For the media

Top gadgets to reduce loneliness in older adults

By The Health News Team | February 16, 2022
Man using tablet

Life can get busy with working, caring for children and running errands. It can become easy to forget the last time you checked in with the older adults in your life, such as family members, neighbors or senior acquaintances.

According to the U.S. Census Bureau, many older adults are struggling with loneliness, as nearly one-third live by themselves — that’s close to 14 million people. Life events, such as losing family and friends, and hearing and memory loss, put older adults at higher risk of isolation.

Loneliness and social isolation in older adults have been linked to serious health conditions. And as the pandemic continues, the persistent lack of connectivity can impact their mental health and well-being.

“Isolation of older adults is dangerous for many reasons, especially when it comes to mental health,” says Dan McNamara, program coordinator for the Senior Resource Centers at Sharp Grossmont Hospital. “People are social by nature. We have to remember that older adults are people too.”

Gadgets to stay connected
Relationships are important to everyone, as they can make a difference in happiness, physical health and lowering stress. Fortunately, some popular devices can help you stay close and connected with the older adults in your life when you are unable to be together in person. These include:

Smartphones or tablets — While many of us associate smartphones and tablets with younger people, older adults also recognize the benefits of these convenient communication tools. According to the Pew Research Center, 61% of people over age 65 use smartphones. Family and friends can share special moments by uploading photos and videos, as well as stay in touch through video chats.

Virtual reality — Seniors around the world are using virtual reality to help reduce loneliness and improve their mental health. Virtual reality tools can transport them to different places without leaving the comfort of home. The virtual reality experience also allows older adults to enjoy adventures with friends who live in another part of the country. They can enjoy experiences that may no longer be physically possible, such as riding a roller coaster, visiting a place they have never been to, or taking a trip down memory lane to their favorite places.

Robotics — Hearing the word “robots” may take an older adult back to Will Robinson’s adventures in “Lost in Space.” As seniors encounter social isolation and loneliness, many are rethinking the role of robotics in improving their mental health. Artificial intelligence, or AI, can be used to create a digital home companion for older adults that can respond to questions, initiate calls, monitor and analyze the person’s environment, as well as provide entertainment and emotional enrichment activities — effectively serving as a virtual personal assistant.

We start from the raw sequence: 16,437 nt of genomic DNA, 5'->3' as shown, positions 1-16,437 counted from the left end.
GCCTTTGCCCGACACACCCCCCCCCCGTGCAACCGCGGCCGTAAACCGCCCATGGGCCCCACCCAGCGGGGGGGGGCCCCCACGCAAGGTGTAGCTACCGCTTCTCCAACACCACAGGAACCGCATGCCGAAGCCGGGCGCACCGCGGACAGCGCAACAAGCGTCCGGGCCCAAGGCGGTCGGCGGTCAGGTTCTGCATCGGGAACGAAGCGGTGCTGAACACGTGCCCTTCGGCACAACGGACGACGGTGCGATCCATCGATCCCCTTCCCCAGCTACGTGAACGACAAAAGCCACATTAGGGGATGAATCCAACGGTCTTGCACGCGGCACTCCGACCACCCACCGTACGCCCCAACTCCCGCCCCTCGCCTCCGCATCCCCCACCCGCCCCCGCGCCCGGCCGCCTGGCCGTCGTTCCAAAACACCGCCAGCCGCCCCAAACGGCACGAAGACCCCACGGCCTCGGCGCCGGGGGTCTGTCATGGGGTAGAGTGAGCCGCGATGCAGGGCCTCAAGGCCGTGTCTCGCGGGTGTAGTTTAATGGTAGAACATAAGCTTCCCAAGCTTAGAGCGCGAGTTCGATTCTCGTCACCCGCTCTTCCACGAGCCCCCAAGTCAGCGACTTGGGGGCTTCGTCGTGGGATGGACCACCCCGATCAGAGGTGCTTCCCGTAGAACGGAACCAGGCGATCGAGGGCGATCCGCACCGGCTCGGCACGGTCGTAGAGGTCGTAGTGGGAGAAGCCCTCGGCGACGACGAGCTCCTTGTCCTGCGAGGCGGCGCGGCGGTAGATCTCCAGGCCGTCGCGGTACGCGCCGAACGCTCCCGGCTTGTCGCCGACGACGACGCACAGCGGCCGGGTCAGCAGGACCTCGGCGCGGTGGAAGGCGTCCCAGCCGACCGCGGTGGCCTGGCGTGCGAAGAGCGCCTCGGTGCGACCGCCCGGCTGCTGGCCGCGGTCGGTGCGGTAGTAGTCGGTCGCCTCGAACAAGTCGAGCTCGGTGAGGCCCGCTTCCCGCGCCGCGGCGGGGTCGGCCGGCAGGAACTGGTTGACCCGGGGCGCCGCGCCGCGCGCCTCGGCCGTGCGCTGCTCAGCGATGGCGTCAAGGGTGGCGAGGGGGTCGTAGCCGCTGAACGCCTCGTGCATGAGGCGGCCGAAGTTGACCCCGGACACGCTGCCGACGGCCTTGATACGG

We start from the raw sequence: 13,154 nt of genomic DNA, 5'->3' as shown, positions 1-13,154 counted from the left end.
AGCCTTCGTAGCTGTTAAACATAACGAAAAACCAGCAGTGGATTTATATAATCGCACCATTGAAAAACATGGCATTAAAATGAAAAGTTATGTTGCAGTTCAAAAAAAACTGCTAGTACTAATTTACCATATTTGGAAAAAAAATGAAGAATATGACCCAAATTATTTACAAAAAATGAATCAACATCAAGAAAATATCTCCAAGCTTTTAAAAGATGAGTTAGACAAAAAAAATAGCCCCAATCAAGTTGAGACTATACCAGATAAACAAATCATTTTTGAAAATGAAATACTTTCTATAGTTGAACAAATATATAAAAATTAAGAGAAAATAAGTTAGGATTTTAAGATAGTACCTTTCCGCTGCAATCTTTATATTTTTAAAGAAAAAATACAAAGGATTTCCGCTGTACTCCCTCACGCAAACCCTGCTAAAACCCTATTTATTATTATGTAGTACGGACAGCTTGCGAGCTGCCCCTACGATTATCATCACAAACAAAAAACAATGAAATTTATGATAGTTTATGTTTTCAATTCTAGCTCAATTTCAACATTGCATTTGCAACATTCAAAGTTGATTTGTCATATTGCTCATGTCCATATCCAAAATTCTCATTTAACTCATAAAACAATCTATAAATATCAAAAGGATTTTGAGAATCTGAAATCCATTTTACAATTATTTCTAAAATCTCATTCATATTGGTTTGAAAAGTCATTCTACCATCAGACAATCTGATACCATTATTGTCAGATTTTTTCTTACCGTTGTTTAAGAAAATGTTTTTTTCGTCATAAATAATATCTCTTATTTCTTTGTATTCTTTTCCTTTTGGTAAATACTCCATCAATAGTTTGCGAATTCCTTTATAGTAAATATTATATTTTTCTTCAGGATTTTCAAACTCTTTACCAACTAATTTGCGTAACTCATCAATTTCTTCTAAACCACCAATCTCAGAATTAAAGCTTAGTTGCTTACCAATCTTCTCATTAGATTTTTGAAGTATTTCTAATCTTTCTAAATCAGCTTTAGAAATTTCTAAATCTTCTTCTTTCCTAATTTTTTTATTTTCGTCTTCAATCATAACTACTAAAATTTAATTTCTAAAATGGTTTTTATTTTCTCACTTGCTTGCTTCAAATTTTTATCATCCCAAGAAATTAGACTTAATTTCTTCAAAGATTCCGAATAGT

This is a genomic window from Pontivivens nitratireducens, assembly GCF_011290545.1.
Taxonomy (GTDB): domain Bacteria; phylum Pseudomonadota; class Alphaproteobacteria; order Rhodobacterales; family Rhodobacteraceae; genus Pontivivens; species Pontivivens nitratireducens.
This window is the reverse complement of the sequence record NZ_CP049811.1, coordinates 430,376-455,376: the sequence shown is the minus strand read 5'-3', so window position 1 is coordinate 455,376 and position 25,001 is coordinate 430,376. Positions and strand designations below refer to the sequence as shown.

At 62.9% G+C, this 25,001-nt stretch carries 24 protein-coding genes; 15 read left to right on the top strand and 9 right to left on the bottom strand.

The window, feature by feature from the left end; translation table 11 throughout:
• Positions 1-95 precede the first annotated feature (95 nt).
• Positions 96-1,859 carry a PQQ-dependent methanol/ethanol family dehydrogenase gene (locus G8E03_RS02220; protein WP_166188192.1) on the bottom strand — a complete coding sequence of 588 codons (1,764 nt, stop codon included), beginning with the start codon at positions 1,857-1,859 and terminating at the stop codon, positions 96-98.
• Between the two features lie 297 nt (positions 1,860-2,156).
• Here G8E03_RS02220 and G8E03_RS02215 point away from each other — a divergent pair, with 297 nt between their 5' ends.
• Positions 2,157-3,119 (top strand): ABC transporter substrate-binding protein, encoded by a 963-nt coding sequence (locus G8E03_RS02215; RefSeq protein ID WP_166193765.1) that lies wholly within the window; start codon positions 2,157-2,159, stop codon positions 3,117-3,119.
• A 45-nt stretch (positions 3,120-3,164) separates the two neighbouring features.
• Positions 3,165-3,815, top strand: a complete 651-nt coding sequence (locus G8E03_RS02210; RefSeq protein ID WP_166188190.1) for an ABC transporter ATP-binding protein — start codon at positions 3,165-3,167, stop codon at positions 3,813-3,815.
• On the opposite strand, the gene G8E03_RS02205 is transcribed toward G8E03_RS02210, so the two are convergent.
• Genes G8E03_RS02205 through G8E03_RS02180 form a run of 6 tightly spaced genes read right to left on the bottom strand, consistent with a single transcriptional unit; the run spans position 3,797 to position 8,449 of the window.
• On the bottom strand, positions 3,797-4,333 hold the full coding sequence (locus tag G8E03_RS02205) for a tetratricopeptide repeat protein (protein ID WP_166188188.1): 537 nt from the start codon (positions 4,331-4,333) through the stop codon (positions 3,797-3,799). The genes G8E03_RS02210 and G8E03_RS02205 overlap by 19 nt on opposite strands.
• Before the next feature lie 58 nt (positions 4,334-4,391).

Monitoring systems — According to the National Council on Aging, over 80% of older adults have at least one chronic disease. Add to this list other common age-related issues, such as risk of falls, heart disease, stroke and Alzheimer’s disease, and monitoring systems can provide an extra sense of security. In the event of an emergency, these systems can receive alerts via a phone app. Some monitoring systems even include sensors that allow conversations with the person while they are being monitored.

Continued need for technology solutions
The demand for more solutions to minimize isolation among older adults will only grow as the number of people age 65 and older — as well as the number of adults living alone — increases. According to the Census Bureau, by 2034, there will be 77 million people age 65 and older, and just 76.5 million people under age 18. If the projections are correct, this will be the first time in U.S. history that older people will outnumber children.

However, according to McNamara, using technology might help us gain an advantage in caring for the increased number of older loved ones. “Whether that means a short visit on a video call or using a camera system as a second set of eyes and ears, we can show love to our older adults in a variety of ways. Connecting with them is one of the absolute best,” he says.

Learn more about resources provided by Sharp HealthCare's Senior Resource Centers.

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